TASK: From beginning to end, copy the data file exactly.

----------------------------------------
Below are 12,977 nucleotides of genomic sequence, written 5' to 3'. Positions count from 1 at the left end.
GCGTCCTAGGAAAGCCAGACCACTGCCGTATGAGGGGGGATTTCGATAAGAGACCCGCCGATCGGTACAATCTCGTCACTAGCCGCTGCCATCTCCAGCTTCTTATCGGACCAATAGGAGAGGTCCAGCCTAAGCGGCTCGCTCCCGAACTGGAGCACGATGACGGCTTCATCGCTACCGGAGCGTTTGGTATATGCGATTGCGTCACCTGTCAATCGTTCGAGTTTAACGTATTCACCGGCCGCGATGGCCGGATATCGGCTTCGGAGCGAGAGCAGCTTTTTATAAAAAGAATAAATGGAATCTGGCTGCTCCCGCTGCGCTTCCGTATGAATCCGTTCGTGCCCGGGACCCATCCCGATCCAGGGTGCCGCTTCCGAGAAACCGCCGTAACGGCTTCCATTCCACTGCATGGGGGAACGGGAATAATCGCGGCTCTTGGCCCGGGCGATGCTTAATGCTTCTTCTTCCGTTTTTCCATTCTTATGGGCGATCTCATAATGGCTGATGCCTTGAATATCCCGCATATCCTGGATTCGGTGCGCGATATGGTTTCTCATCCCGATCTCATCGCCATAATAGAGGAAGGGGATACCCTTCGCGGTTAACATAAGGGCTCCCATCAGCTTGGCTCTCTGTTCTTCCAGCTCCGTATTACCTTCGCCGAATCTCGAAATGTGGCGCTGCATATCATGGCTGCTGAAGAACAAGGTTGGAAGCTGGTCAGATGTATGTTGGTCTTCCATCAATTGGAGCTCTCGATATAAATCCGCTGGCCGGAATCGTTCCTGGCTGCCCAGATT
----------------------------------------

Below are 12,977 nucleotides of genomic sequence, written 5' to 3'. Positions count from 1 at the left end.
GCGTCCTAGGAAAGCCAGACCACTGCCGTATGAGGGGGGATTTCGATAAGAGACCCGCCGATCGGTACAATCTCGTCACTAGCCGCTGCCATCTCCAGCTTCTTATCGGACCAATAGGAGAGGTCCAGCCTAAGCGGCTCGCTCCCGAACTGGAGCACGATGACGGCTTCATCGCTACCGGAGCGTTTGGTATATGCGATTGCGTCACCTGTCAATCGTTCGAGTTTAACGTATTCACCGGCCGCGATGGCCGGATATCGGCTTCGGAGCGAGAGCAGCTTTTTATAAAAAGAATAAATGGAATCTGGCTGCTCCCGCTGCGCTTCCGTATGAATCCGTTCGTGCCCGGGACCCATCCCGATCCAGGGTGCCGCTTCCGAGAAACCGCCGTAACGGCTTCCATTCCACTGCATGGGGGAACGGGAATAATCGCGGCTCTTGGCCCGGGCGATGCTTAATGCTTCTTCTTCCGTTTTTCCATTCTTATGGGCGATCTCATAATGGCTGATGCCTTGAATATCCCGCATATCCTGGATTCGGTGCGCGATATGGTTTCTCATCCCGATCTCATCGCCATAATAGAGGAAGGGGATACCCTTCGCGGTTAACATAAGGGCTCCCATCAGCTTGGCTCTCTGTTCTTCCAGCTCCGTATTACCTTCGCCGAATCTCGAAATGTGGCGCTGCATATCATGGCTGCTGAAGAACAAGGTTGGAAGCTGGTCAGATGTATGTTGGTCTTCCATCAATTGGAGCTCTCGATATAAATCCGCTGGCCGGAATCGTTCCTGGCTGCCCAGATT